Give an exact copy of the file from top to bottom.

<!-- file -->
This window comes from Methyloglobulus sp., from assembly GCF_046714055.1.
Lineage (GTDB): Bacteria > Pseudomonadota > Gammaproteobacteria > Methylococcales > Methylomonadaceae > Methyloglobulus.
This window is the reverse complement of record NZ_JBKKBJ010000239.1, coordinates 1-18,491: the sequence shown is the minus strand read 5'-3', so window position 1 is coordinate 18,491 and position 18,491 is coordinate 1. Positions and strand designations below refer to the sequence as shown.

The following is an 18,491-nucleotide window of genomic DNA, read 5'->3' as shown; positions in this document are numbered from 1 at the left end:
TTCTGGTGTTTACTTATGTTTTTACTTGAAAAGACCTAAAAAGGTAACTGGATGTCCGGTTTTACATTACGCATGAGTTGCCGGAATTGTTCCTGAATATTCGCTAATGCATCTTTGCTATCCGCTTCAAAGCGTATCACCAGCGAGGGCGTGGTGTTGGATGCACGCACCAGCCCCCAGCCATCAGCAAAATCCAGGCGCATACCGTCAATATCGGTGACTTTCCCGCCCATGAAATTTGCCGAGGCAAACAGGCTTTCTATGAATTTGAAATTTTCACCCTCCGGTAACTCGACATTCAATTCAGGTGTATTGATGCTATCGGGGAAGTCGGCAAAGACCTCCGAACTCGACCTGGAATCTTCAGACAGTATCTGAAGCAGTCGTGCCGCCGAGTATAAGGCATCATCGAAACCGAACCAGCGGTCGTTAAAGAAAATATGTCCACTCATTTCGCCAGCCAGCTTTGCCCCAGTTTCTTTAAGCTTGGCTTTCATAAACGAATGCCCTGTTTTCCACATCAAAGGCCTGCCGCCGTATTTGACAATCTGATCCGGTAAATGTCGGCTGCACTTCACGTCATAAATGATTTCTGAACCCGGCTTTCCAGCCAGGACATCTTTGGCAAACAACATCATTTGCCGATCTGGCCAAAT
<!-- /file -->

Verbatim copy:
This window comes from Methyloglobulus sp., from assembly GCF_046714055.1.
Lineage (GTDB): Bacteria > Pseudomonadota > Gammaproteobacteria > Methylococcales > Methylomonadaceae > Methyloglobulus.
This window is the reverse complement of record NZ_JBKKBJ010000239.1, coordinates 1-18,491: the sequence shown is the minus strand read 5'-3', so window position 1 is coordinate 18,491 and position 18,491 is coordinate 1. Positions and strand designations below refer to the sequence as shown.

The following is an 18,491-nucleotide window of genomic DNA, read 5'->3' as shown; positions in this document are numbered from 1 at the left end:
TTCTGGTGTTTACTTATGTTTTTACTTGAAAAGACCTAAAAAGGTAACTGGATGTCCGGTTTTACATTACGCATGAGTTGCCGGAATTGTTCCTGAATATTCGCTAATGCATCTTTGCTATCCGCTTCAAAGCGTATCACCAGCGAGGGCGTGGTGTTGGATGCACGCACCAGCCCCCAGCCATCAGCAAAATCCAGGCGCATACCGTCAATATCGGTGACTTTCCCGCCCATGAAATTTGCCGAGGCAAACAGGCTTTCTATGAATTTGAAATTTTCACCCTCCGGTAACTCGACATTCAATTCAGGTGTATTGATGCTATCGGGGAAGTCGGCAAAGACCTCCGAACTCGACCTGGAATCTTCAGACAGTATCTGAAGCAGTCGTGCCGCCGAGTATAAGGCATCATCGAAACCGAACCAGCGGTCGTTAAAGAAAATATGTCCACTCATTTCGCCAGCCAGCTTTGCCCCAGTTTCTTTAAGCTTGGCTTTCATAAACGAATGCCCTGTTTTCCACATCAAAGGCCTGCCGCCGTATTTGACAATCTGATCCGGTAAATGTCGGCTGCACTTCACGTCATAAATGATTTCTGAACCCGGCTTTCCAGCCAGGACATCTTTGGCAAACAACATCATTTGCCGATCTGGCCAAAT